head to maintain less than a 250 psig (1830 kPa) bottomhole pressure.
For kick off purposes, 700 psig (4930 kPa) gas is required. Two to three
wireline retrievable pressure operated kickoff valves with 5/64 inch
orifice (0.20 cm) are installed in side pocket mandrels to unload the
well. The operating valve is an orifice type sized between 10/64 to 15/64
inch (4 to 6 mm).
|Typical Well Site Equipment of a Coalbed Methane
|Each well site is equipped with a production separator, a water
handling system and a meter skid figure below illustrates the typical
well site process flow diagram (Figure 5).
|Curves for coalbed methane production prediction
|Gas production from CBM reservoirs is governed by complex
interaction of single-phase gas diffusion through micro-pore system
(primary porosity) and two-phase gas and water flow through cleat
system (secondary porosity) that are coupled through desorption
process. In order to effectively evaluate CBM resources, it’s necessary
to utilize reservoir models that incorporate the unique flow and storage characteristics of CBM reservoirs [3,4] (Figure 6).
|Reservoir model description
|A two-dimensional Cartesian (CBM base) model is developed for
an under-saturated CBM reservoir with a well located at the center of the drainage area shale gas reservoirs. GEM includes options for gas
sorption in the matrix, gas diffusion through. The reservoir simulation
software used in this study was GEM4. GEM is CMGs advanced general
equation of state, compositional, dual porosity reservoir simulator.
Capable of modeling both coal and the matrix, two phase flow through
the natural fracture system. The reservoir parameters used to develop
the base model are summarized in Table 1. A set of published relative
permeability5 was used in the model. The simulation runs were made
by varying several of the key parameters over the ranges provided in
|Type curve development
|In order to develop type curves, two set of dimensionless rate and
time were defined for gas and water. The gas dimensionless terms are
|these definitions are based on those used for gas production adjustment.
|Similarly water dimesionless rate and time were defined
|The base model is then converted to dimensionless rate and time
using above definitions and results were plotted as shown in Figures
7 and 8.
|In order to establish the uniqueness of this curves the impact of the
key reservoir parameters were investigated. Below figure illustrates the
gas type curves generated for various flowing bottomhole pressures.
The impact of flowing bottomhole pressure on water type curve, in the
range considered from 50psia to 100psia is negligible (Figure 9).
|Relative permeability characteristic have significant impact on gas
and water production from a coal reservoir because of the two phase
flow condition particularly at early stages of production (Figures 10
|Use of Reservoir Simulation for Diagnosing Causes of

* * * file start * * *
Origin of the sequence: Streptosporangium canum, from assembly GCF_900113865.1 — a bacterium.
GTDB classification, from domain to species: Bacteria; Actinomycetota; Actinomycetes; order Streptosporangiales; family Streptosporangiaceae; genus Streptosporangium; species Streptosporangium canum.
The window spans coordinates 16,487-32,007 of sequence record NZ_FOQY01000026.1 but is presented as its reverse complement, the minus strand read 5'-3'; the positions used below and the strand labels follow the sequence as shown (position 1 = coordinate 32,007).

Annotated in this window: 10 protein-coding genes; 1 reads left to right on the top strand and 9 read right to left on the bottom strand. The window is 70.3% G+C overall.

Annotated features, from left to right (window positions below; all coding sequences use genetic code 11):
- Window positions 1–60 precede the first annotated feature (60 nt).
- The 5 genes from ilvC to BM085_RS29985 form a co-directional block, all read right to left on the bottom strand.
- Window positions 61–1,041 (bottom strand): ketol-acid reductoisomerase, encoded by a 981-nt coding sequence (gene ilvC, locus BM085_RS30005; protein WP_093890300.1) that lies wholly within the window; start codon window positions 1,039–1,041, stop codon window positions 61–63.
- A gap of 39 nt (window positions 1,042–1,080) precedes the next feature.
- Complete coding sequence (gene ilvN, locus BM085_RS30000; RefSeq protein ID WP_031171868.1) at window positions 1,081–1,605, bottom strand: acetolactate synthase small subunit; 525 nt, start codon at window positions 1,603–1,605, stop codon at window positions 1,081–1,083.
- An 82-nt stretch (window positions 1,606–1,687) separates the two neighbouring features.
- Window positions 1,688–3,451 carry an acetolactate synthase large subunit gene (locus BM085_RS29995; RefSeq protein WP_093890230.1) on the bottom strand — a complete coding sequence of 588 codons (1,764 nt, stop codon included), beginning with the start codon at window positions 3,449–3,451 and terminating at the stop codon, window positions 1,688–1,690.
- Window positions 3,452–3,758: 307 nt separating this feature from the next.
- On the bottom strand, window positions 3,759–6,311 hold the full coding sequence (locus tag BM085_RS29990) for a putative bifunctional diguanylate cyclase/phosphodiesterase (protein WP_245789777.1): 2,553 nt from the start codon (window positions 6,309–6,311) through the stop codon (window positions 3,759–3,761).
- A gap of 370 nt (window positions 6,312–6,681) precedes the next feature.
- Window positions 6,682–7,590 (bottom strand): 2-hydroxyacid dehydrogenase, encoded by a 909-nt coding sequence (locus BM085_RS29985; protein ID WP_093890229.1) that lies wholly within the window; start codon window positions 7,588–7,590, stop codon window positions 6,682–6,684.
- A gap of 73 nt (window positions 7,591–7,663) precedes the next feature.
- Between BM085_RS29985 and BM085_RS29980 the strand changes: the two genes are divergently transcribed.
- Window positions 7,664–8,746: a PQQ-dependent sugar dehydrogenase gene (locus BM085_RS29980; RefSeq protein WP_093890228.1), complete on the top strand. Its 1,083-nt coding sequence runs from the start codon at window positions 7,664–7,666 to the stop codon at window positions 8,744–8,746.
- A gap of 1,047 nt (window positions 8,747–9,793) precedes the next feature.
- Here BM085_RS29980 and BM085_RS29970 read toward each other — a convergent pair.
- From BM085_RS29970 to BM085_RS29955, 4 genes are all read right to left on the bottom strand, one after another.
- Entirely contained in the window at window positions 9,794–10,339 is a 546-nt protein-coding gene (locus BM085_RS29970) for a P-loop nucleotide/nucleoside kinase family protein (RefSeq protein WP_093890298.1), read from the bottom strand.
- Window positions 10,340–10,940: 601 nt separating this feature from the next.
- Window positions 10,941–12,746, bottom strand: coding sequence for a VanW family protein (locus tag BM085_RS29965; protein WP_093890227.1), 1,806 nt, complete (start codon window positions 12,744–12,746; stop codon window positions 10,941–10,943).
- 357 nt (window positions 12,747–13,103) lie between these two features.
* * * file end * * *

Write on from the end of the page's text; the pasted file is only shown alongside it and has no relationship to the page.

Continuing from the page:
|The diagnosis of reservoir, near-wellbore, and wellbore conditions
that impair production is enhanced with the use of reservoir simulation.
In the case of modeling CBM wells, a simulator used for such purpose
must be able to model the physics of Coalbed methane desorption and
diffusion flow through the coal matrix. It must also be able to calculate
original-gas-in-place using the Langmuir isotherm. In constructing a
single-well model for a well, the known data we normally have are coal
thickness, coal density, produced gas composition and initial reservoir
pressure, from which initial gas content values and OGIP per acre are
determined. Production history data include daily gas and water rates
and wellhead flowing pressures. Where we have a nearby pressure
monitoring well, we also have a record of the reservoir pressure history
at the monitoring well’s location. We use the model in history match
mode to solve for drainage area, initial permeability, the pressuredependent
permeability function (PdP), and the initial cleat porosity
and water saturation. In conjunction with the simulator solution, we
use the Production Data Analysis (PDA) method [5,6]. This method
uses production rate, reservoir pressure and flowing pressure data to
solve for the effective permeability to gas (Kg) as a function of reservoir
pressure using the pseudosteady-state radial flow equation from
|Using equation (3), we construct a plot of kg versus reservoir
pressure, from which the pressure-dependent permeability function
(PdP) function to be used in the simulator is determined. The PDA
method assumes that reservoir pressure, drainage area, skin and
thickness are known or may be independently obtained (and that the
Dqg term is a constant). Because drainage area and therefore OGIP and
reservoir pressure, as a function of cumulative production, are usually
not known before modeling a well, the PDA analysis must be done
in iteration with the reservoir simulator to arrive at a final reservoir
characterization that satisfies all the data. A plot of kg versus reservoir
pressure for San Juan Fairway wells, Well001 is shown in Figure 12.
|Figure 12 shows an increasing permeability trend as a function of
declining reservoir pressure from the initial reservoir pressure of 1466
psi down to 320 psi. The kg values calculated below 320 psi show an
opposite, downward trend in permeability. We therefore calculated the pressure-dependent permeability (PdP) function in two parts for use
in the model. The increasing segment, from initial reservoir pressure